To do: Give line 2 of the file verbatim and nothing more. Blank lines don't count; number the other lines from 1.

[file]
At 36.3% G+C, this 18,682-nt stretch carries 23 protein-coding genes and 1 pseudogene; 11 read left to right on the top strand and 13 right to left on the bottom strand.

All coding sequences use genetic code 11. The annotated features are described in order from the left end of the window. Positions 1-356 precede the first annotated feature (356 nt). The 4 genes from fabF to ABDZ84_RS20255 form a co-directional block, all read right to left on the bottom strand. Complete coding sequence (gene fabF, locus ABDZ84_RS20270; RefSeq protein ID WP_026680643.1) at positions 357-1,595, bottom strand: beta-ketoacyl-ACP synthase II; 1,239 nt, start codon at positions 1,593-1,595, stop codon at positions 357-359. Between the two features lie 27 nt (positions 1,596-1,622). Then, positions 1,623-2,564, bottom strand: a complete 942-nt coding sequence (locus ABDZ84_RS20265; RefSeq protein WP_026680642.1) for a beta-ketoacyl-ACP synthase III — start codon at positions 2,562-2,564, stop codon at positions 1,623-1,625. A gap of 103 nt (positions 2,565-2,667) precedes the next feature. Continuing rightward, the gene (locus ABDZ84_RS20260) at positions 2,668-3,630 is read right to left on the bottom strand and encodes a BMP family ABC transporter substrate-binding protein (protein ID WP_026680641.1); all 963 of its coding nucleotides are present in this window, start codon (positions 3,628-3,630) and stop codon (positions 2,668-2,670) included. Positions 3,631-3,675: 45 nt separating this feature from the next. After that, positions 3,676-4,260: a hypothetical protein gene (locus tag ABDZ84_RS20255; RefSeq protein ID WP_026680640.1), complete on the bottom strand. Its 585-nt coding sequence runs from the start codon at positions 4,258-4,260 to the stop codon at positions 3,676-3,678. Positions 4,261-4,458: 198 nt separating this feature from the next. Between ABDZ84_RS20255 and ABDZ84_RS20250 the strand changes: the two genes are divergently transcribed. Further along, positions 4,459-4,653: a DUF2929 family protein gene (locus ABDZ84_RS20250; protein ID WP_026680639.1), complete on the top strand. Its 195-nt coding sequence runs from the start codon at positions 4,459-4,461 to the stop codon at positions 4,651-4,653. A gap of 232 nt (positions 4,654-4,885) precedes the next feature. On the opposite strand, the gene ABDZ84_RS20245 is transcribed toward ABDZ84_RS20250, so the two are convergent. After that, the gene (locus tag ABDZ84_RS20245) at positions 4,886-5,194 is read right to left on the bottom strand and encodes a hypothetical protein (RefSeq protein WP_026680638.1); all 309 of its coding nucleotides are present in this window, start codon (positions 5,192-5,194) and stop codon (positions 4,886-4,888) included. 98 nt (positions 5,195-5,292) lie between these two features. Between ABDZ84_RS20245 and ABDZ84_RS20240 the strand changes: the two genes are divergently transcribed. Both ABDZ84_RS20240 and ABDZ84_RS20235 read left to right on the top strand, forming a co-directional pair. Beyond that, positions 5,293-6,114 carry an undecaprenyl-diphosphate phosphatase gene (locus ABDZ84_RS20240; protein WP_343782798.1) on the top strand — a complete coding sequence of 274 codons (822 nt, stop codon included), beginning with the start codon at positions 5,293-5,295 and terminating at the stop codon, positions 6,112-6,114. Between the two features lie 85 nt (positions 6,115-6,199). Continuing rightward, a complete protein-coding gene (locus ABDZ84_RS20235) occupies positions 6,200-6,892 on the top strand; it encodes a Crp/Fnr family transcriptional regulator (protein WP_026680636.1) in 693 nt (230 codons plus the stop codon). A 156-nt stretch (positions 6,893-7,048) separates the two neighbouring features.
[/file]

All coding sequences use genetic code 11. The annotated features are described in order from the left end of the window. Positions 1-356 precede the first annotated feature (356 nt). The 4 genes from fabF to ABDZ84_RS20255 form a co-directional block, all read right to left on the bottom strand. Complete coding sequence (gene fabF, locus ABDZ84_RS20270; RefSeq protein ID WP_026680643.1) at positions 357-1,595, bottom strand: beta-ketoacyl-ACP synthase II; 1,239 nt, start codon at positions 1,593-1,595, stop codon at positions 357-359. Between the two features lie 27 nt (positions 1,596-1,622). Then, positions 1,623-2,564, bottom strand: a complete 942-nt coding sequence (locus ABDZ84_RS20265; RefSeq protein WP_026680642.1) for a beta-ketoacyl-ACP synthase III — start codon at positions 2,562-2,564, stop codon at positions 1,623-1,625. A gap of 103 nt (positions 2,565-2,667) precedes the next feature. Continuing rightward, the gene (locus ABDZ84_RS20260) at positions 2,668-3,630 is read right to left on the bottom strand and encodes a BMP family ABC transporter substrate-binding protein (protein ID WP_026680641.1); all 963 of its coding nucleotides are present in this window, start codon (positions 3,628-3,630) and stop codon (positions 2,668-2,670) included. Positions 3,631-3,675: 45 nt separating this feature from the next. After that, positions 3,676-4,260: a hypothetical protein gene (locus tag ABDZ84_RS20255; RefSeq protein ID WP_026680640.1), complete on the bottom strand. Its 585-nt coding sequence runs from the start codon at positions 4,258-4,260 to the stop codon at positions 3,676-3,678. Positions 4,261-4,458: 198 nt separating this feature from the next. Between ABDZ84_RS20255 and ABDZ84_RS20250 the strand changes: the two genes are divergently transcribed. Further along, positions 4,459-4,653: a DUF2929 family protein gene (locus ABDZ84_RS20250; protein ID WP_026680639.1), complete on the top strand. Its 195-nt coding sequence runs from the start codon at positions 4,459-4,461 to the stop codon at positions 4,651-4,653. A gap of 232 nt (positions 4,654-4,885) precedes the next feature. On the opposite strand, the gene ABDZ84_RS20245 is transcribed toward ABDZ84_RS20250, so the two are convergent. After that, the gene (locus tag ABDZ84_RS20245) at positions 4,886-5,194 is read right to left on the bottom strand and encodes a hypothetical protein (RefSeq protein WP_026680638.1); all 309 of its coding nucleotides are present in this window, start codon (positions 5,192-5,194) and stop codon (positions 4,886-4,888) included. 98 nt (positions 5,195-5,292) lie between these two features. Between ABDZ84_RS20245 and ABDZ84_RS20240 the strand changes: the two genes are divergently transcribed. Both ABDZ84_RS20240 and ABDZ84_RS20235 read left to right on the top strand, forming a co-directional pair. Beyond that, positions 5,293-6,114 carry an undecaprenyl-diphosphate phosphatase gene (locus ABDZ84_RS20240; protein WP_343782798.1) on the top strand — a complete coding sequence of 274 codons (822 nt, stop codon included), beginning with the start codon at positions 5,293-5,295 and terminating at the stop codon, positions 6,112-6,114. Between the two features lie 85 nt (positions 6,115-6,199). Continuing rightward, a complete protein-coding gene (locus ABDZ84_RS20235) occupies positions 6,200-6,892 on the top strand; it encodes a Crp/Fnr family transcriptional regulator (protein WP_026680636.1) in 693 nt (230 codons plus the stop codon). A 156-nt stretch (positions 6,893-7,048) separates the two neighbouring features.